As Rep. Allyson Schwartz of Pennsylvania lays the groundwork for a potential gubernatorial bid in 2014, the Democrat could leave the House Democrats’ campaign committee—where she serves as finance chair—in a pinch.
Schwartz was named to the top fundraising post for the Democratic Congressional Campaign Committee in December. It’s a key job—nearly $184 million in donations came through the DCCC’s doors in the 2012 cycle—ahead of what’s expected to be another tough midterm election.
But Schwartz appears to have other political ambitions on her mind. In recent weeks, the chatter has grown loud that she will run for Pennsylvania governor next year and thus depart Congress. Earlier this month, one of her political advisers, Neil Deegan, registered a handful of potential gubernatorial domain names, including schwartzforgovernor.com, allyson2014.com, allysonforpa.com, and allysonforgovernor.com. Her advisers are doing little to tamp down the speculation.
“The congresswoman is hearing from a lot of people in Pennsylvania that are excited about a potential candidacy by her and what her sort of experience and leadership would mean for the citizens of Pennsylvania should she run for governor,” said Rachel Magnuson, Schwartz’s chief of staff.
It seems unlikely that Schwartz could serve as both House Democrats’ fundraiser-in-chief and the party’s standard-bearer in a big-state, big-money gubernatorial race. But as Schwartz explores a challenge to Republican Gov. Tom Corbett, she is remaining in her DCCC post. And, from Schwartz’s perspective, why not? The DCCC finance position opens up a national network of potential new contributors to her. She could also opt to skip the governor’s race, though that appears unlikely at the moment.
The DCCC declined to answer specific questions about Schwartz’s future role or her potential gubernatorial bid. DCCC spokeswoman Emily Bittner said in an e-mail only that “Representative Schwartz is a leader in our caucus, and we are deeply appreciative of her efforts to elect more Democrats and turn back the Tea Party majority in the House.”
The DCCC remains in debt from the 2012 elections. At the end of the most recent reporting period, the committee owed $12.6 million and had $4.6 million cash-on-hand. (The National Republican Congressional Committee also remains in the red.)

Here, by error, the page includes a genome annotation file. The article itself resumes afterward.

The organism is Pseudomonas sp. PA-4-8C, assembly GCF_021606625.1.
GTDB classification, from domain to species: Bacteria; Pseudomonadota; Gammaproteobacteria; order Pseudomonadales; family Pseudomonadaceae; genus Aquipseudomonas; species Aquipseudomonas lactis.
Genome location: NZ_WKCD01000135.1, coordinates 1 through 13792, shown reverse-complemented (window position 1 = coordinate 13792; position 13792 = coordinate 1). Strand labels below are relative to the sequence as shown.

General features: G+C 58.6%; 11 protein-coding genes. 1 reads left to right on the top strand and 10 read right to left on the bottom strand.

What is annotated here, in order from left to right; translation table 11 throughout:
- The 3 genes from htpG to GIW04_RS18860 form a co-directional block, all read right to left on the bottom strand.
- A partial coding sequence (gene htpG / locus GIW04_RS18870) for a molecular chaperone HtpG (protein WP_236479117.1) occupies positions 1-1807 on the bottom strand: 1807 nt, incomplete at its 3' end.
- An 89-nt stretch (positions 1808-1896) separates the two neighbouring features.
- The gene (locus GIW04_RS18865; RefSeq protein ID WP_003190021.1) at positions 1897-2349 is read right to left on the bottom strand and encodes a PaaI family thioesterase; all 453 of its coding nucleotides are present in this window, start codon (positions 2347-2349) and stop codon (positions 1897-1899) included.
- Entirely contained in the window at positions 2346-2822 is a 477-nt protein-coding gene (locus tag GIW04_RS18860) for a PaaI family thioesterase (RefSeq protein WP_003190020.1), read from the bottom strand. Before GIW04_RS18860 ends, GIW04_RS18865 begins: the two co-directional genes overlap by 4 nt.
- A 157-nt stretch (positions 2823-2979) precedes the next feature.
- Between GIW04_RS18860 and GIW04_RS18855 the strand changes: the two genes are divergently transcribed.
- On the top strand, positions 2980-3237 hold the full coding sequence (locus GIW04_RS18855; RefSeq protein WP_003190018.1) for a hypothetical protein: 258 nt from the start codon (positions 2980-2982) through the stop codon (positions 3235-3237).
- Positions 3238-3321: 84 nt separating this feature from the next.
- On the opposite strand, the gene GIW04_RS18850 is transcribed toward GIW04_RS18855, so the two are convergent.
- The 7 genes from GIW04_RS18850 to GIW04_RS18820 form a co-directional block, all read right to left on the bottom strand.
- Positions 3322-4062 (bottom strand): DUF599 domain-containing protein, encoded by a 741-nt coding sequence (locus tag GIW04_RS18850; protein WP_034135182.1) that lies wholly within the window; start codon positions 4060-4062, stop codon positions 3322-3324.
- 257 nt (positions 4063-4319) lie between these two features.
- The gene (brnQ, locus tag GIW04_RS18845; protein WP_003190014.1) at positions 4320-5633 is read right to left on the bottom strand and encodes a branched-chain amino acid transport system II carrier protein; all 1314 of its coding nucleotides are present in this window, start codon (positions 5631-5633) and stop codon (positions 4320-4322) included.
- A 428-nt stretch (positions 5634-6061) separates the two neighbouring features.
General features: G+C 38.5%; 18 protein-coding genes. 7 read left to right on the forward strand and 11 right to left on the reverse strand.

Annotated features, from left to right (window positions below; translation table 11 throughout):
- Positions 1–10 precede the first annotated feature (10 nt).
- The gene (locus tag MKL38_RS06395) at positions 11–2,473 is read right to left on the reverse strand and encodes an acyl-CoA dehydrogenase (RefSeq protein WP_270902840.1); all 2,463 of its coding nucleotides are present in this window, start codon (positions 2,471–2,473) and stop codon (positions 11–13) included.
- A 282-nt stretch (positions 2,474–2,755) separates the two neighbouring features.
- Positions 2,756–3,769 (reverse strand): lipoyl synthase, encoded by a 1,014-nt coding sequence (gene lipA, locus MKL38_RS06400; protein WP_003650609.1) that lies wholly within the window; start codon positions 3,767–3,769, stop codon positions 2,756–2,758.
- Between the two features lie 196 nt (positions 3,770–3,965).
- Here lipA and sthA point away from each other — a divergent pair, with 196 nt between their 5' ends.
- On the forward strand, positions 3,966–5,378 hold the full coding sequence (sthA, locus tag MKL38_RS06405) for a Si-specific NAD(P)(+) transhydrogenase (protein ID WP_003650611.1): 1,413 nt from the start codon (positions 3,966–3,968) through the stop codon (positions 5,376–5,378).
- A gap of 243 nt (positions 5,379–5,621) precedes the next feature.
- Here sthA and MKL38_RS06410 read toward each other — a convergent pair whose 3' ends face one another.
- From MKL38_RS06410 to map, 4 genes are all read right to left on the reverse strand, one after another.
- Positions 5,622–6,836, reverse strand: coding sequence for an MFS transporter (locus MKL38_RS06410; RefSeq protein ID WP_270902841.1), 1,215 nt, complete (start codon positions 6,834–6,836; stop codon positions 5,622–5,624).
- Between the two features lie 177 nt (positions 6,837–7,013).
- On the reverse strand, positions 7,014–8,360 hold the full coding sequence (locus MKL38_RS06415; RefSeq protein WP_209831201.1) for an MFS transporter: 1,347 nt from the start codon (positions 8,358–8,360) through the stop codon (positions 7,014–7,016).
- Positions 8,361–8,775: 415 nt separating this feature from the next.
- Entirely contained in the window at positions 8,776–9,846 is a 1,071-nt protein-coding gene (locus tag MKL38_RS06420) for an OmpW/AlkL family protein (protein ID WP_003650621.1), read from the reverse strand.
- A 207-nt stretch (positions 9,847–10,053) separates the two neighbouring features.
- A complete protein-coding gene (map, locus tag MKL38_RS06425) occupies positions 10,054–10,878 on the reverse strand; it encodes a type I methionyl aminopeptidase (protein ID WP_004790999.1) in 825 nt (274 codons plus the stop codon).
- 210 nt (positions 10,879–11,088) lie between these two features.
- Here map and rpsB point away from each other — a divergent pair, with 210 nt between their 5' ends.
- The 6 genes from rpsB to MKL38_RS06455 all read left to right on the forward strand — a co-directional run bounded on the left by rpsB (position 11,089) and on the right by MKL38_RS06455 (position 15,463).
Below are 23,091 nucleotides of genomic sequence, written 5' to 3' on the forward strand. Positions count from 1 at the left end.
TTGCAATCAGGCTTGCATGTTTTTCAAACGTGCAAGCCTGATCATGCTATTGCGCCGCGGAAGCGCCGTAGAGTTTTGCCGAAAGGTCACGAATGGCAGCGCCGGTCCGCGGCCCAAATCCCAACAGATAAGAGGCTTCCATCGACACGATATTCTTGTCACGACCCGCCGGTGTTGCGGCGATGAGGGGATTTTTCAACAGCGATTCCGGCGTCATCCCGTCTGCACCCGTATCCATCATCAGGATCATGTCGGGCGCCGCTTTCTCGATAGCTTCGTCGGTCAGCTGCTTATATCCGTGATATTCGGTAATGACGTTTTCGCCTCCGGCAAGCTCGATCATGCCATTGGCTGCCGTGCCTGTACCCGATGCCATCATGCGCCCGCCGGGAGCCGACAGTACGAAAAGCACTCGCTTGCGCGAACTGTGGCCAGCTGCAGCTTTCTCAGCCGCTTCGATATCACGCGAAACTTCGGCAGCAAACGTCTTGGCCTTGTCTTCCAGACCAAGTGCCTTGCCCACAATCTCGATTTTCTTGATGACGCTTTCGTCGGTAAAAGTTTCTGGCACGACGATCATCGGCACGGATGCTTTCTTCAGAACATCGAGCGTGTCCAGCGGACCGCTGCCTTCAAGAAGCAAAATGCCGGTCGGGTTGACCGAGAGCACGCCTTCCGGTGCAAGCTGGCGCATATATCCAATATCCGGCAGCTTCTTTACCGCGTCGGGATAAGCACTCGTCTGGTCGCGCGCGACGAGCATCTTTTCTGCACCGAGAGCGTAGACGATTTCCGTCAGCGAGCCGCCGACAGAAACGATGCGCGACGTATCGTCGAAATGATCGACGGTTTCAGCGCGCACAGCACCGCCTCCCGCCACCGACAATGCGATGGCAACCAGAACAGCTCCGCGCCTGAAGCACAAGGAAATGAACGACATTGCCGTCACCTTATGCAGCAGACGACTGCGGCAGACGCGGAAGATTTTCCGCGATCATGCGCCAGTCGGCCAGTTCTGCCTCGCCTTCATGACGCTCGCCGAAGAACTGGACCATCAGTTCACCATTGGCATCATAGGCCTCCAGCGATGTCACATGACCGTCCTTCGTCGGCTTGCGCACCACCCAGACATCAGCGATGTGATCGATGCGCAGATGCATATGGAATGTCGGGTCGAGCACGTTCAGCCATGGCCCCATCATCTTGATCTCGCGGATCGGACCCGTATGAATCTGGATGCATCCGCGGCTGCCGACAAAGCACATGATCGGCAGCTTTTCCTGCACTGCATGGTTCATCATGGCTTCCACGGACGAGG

Even as the minority party, the House Democrats’ campaign arm consistently outraised the NRCC last cycle. It was an important advantage as independent, Republican-aligned groups poured millions into competitive House seats. In announcing Schwartz’s appointment in December, DCCC Chairman Steve Israel, D-N.Y., said he was looking “forward to working with her to make sure we have the resources to compete and win in 2014.”
For now, she remains one of four national chairs of the DCCC. She replaced Rep. Joe Crowley of New York as the DCCC’s finance chair; Crowley has stayed on in a new post of D.C. finance chair, raising money from Washington-based interests.
Schwartz’s gubernatorial ambitions didn’t appear to hurt the DCCC’s fundraising haul in January, as the committee raised $6.1 million, more than the $4.4 million the NRCC took in. But her focus on Pennsylvania state politics is only expected to grow in the coming months.
“Right now, the congresswoman is focused on what are her priorities, both politically and policy-wise in Congress, and nothing has changed as of today,” Magnuson said. She cited the coming congressional budget battles—Schwartz is a member of the Ways and Means Committee—among the policy issues garnering Schwartz’s attention.
Schwartz has little incentive to leave the DCCC post soon. She could leave party leaders—and the DCCC’s fundraising operation—in limbo for months. In the last Pennsylvania’s governor’s race, in 2010, the eventual Republican and Democratic nominees didn’t formally announce their bids until September and October 2009, respectively.
One advantage that Schwartz has is that she doesn’t need to get started explicitly raising money for a gubernatorial bid yet. Her congressional campaign treasury—$3 million and counting—can be transferred under Pennsylvania law to a future governor’s race. That law also means that Schwartz can continue to stock her congressional account with new money, even if she plans to use it later for a statewide run.
This article appears in the Feb. 21, 2013, edition of National Journal Daily.